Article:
Id. at 7-8, 10. Among the numerous sanctions to be imposed, Beauchene was permanently suspended from the law school effective immediately. No earlier than the Fall semester of 2012, however, he would have the right to petition to have his suspension lifted. Id. at 10. If he were successful in having his suspension lifted, Beauchene would have to retake the course under the supervision of and as directed by a different instructor, Professor Cecile Edwards. Id. at 11. As for the course in which he submitted the plagiarized writing, Beauchene would receive a

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failing grade, in the discretion of Professor Nicolleti. Id. With respect to the remaining courses in which he was currently enrolled, Beauchene would receive a grade of " W." Id.

The memo also reminded Beauchene that he had declined his right to either have the matter reviewed by the Honor Court, see id. at 12,[6] or have his paper reviewed by faculty from another law school. Id. at n.6. Steffey, however, gave Beauchene until March 30 to change his mind and seek review. If Beauchene did not accept this offer, the sanctions imposed, including but not limited to suspension, would be final. Id.

The memo prompted a string of emails between Beauchene and Steffey from March 28 through March 30. Steffey assured Beauchene that his suspension was final, but he could meet with Dean Rosenblatt to discuss how he may have his suspension lifted in the future. Before meeting with the Dean, however, Beauchene could submit a written statement to him raising any disputes regarding the facts stated in the memo. Additionally, through one of the emails, Beauchene requested a ten working-day extension to seek Honor Court review, but Steffey denied the request and kept the deadline at March 30. Docket No. 1-1, 12-17.

On April 2, 2012, Beauchene sent a two-page apology letter in which he characterized his violations as mistakes. Docket No. 4-14. He also used the letter to attack Professor Steffey about how Steffey had treated him and to complain that the procedures of the Student Honor Code had not been followed. Id. at 2. He closed his letter with the following:

I beg to be allowed to finish my off campus externship with the Army National Guard. I respectfully and mercifully ask however, that I not be sanctioned in a manner that will impair my opportunity to pursue a career in law, or with JAG.


The following day, on April 3, Beauchene met with Rosenblatt and Steffey. Docket No. 1, at 12; Docket No. 4-16. After the meeting, Steffey issued a revised memo to Beauchene, which was reviewed and approved by Rosenblatt, setting forth his findings and the final sanctions that would be imposed. Apparently Rosenblatt was swayed by Beauchene's plea because the final Memo, although in most respects was the same as the first Memo, included a modified Sanction No. 8, which imposed a grade of " W" for all of his courses " with the exception only of [his] externship with the Army National Guard." Docket No. 1-1, at 24. (emphasis in original). As in the first memo, Steffey extended to Beauchene another opportunity to seek review by the Honor Court by April 4, and the memo once again noted that Beauchene turned down the opportunity to have his paper reviewed by faculty from another law school. Id. at 25.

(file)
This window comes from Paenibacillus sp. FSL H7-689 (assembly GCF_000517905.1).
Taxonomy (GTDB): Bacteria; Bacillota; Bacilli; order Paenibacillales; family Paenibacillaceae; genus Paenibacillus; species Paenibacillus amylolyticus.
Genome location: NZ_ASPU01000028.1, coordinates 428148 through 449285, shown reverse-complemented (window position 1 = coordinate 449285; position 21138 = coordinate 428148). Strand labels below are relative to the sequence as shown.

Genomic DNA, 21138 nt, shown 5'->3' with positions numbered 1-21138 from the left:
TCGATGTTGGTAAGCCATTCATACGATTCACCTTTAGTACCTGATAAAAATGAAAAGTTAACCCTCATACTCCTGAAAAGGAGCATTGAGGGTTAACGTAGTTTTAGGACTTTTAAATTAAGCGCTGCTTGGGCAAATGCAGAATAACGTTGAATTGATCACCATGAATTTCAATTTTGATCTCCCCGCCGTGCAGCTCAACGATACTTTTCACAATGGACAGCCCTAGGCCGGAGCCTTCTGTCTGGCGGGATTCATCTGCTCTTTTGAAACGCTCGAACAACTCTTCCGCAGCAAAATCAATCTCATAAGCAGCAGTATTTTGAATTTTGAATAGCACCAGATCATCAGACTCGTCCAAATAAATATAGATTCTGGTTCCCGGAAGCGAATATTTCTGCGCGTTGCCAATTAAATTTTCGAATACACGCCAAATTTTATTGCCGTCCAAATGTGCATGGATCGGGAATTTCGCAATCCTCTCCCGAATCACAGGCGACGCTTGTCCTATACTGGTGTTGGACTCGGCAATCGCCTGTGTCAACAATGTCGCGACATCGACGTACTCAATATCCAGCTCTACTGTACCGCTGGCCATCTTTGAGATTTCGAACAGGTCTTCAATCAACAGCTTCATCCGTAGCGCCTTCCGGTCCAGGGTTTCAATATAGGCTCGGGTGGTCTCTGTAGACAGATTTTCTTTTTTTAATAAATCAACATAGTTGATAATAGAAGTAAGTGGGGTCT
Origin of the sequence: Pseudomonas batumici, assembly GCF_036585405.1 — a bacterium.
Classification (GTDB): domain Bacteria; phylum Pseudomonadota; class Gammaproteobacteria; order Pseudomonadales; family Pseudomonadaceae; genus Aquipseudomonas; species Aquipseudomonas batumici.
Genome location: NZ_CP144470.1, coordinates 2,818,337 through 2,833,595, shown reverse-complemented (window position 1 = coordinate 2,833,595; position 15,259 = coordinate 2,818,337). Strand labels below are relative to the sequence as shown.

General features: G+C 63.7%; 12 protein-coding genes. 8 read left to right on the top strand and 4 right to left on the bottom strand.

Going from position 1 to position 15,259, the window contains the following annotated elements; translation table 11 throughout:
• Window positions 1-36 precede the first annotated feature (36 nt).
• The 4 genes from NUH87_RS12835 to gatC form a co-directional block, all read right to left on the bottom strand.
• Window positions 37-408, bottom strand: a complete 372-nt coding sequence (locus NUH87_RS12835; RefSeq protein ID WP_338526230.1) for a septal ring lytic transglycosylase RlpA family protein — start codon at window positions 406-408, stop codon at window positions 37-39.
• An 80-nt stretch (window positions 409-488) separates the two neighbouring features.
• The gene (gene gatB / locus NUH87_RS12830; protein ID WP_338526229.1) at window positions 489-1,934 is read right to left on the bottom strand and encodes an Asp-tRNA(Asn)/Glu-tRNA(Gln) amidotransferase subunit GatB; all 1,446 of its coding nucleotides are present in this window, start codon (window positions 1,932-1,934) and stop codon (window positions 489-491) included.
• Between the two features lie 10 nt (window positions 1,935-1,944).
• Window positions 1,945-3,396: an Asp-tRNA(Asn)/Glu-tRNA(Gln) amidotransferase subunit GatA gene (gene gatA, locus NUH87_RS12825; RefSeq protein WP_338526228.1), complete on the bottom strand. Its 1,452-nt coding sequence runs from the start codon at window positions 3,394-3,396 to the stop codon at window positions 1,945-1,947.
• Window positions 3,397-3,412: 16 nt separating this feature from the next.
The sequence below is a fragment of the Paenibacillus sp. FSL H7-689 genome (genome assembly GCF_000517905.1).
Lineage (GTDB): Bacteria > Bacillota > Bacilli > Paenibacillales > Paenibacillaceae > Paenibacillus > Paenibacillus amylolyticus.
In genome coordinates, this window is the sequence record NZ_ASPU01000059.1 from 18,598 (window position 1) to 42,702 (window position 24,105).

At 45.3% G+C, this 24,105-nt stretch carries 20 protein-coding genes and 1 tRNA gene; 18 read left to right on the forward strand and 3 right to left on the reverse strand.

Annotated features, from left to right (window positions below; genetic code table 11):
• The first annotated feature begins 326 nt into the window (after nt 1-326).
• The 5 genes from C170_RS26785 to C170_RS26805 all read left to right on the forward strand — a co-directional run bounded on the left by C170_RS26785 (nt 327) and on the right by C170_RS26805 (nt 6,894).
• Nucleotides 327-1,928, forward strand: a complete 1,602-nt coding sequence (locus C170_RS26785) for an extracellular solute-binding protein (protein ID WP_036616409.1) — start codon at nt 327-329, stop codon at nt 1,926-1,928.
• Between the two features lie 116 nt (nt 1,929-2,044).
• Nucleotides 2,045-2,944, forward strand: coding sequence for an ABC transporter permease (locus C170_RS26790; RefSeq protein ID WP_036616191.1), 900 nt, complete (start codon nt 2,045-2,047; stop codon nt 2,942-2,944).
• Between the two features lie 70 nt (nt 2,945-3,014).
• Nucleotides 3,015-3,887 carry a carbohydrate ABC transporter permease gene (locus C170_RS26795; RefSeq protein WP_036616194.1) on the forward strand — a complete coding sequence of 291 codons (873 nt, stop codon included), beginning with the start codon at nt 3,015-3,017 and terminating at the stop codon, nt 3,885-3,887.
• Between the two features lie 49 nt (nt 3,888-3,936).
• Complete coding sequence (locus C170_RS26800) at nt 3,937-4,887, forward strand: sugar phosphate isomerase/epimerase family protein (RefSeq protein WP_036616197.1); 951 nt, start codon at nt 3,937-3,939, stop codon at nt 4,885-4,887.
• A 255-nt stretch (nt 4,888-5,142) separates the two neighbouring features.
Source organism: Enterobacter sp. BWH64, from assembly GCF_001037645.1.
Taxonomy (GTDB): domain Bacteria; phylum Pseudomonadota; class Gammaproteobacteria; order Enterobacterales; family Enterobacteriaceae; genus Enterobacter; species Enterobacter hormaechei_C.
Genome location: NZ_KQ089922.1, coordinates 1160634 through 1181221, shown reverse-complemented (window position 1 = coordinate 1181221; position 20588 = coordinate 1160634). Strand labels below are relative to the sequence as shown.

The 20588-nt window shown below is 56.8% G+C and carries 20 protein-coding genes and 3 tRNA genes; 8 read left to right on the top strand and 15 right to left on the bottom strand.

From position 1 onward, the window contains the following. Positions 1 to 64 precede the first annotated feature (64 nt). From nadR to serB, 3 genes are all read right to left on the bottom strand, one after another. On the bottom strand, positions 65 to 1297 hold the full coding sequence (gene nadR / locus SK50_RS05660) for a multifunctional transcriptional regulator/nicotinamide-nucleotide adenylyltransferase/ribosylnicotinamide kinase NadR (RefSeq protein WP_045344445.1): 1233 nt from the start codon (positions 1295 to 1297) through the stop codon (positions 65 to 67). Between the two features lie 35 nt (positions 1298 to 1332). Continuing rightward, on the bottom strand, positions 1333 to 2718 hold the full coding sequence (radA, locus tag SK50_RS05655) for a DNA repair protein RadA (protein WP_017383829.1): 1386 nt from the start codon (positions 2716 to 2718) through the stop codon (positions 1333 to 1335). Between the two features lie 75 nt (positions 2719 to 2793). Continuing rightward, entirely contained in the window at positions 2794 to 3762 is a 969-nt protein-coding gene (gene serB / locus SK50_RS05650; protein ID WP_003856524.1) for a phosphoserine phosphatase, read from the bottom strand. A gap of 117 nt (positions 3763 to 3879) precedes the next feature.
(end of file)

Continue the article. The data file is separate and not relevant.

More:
After receiving the memo, Beauchene wrote a letter expressing contrition for his wrongdoing and accepting all sanctions, including the path for readmission as described in Steffey's memo. See Docket No. 4-16 (" I truly do understand my errors and the gravity of them as well as the fact that I need some personal growth . . . I look forward to completing the assigned sanctions to not only show my contrition and acknowledgment of wrongdoing but

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also to demonstrate my desire to positively move forward with my legal career. I know that I will return to school in the fall as a better person and strong student. . . . I have made mistakes, but now moving forward it is my duty . . . to develop into a better person and lawyer." ).

B. Second Act of Plagiarism

After satisfying the requirements set forth in the conditions for readmission, see Docket No. 1-1, at 23-4, Beauchene resumed his studies in the Fall semester of 2012 as a student on disciplinary probation.[7] See id. at 26.

By October, Beauchene's legal education at MC Law was in serious jeopardy because he was accused of plagiarism again. See Docket 1-1, at 36. This time, as part of his required writing course under Professor Cecile Edwards, Beauchene submitted a draft paper pregnant with passages unaccompanied by proper attribution. In a string of emails, Edwards chided Beauchene for not citing references and scheduled a meeting for them to discuss his paper. Docket No. 1-1, at 27-30.[8] That meeting, which Steffey also attended, occurred on October 24, 2012. See Docket No. 1-1, at 36. A second meeting between Steffey and Beauchene occurred on October 29, 2012, whereupon they fully discussed the matter and the serious implications for Beauchene. See Docket No. 1-1, at 35.

Following the meeting, Steffey delivered a memo to Beauchene regarding his subsequent violations. See Docket No. 1-1, at 42.[9] The findings contained within this memo were strikingly similar to those made the prior semester:

I have determined that great portions of the papers you submitted embody examples of the foregoing type of academic misconduct. I have also determined that you lied about and misrepresented your work during our meeting with the course professor on Wednesday, October 24, 2012.
. . . .
. . . [I]n submitting your writing requirement paper this semester, you once again committed significant and serious acts of plagiarism. As before, you used a computer to 'copy and paste' text from various Internet sources. And, as before, you used this work of other authors without proper attribution to the true source of the ...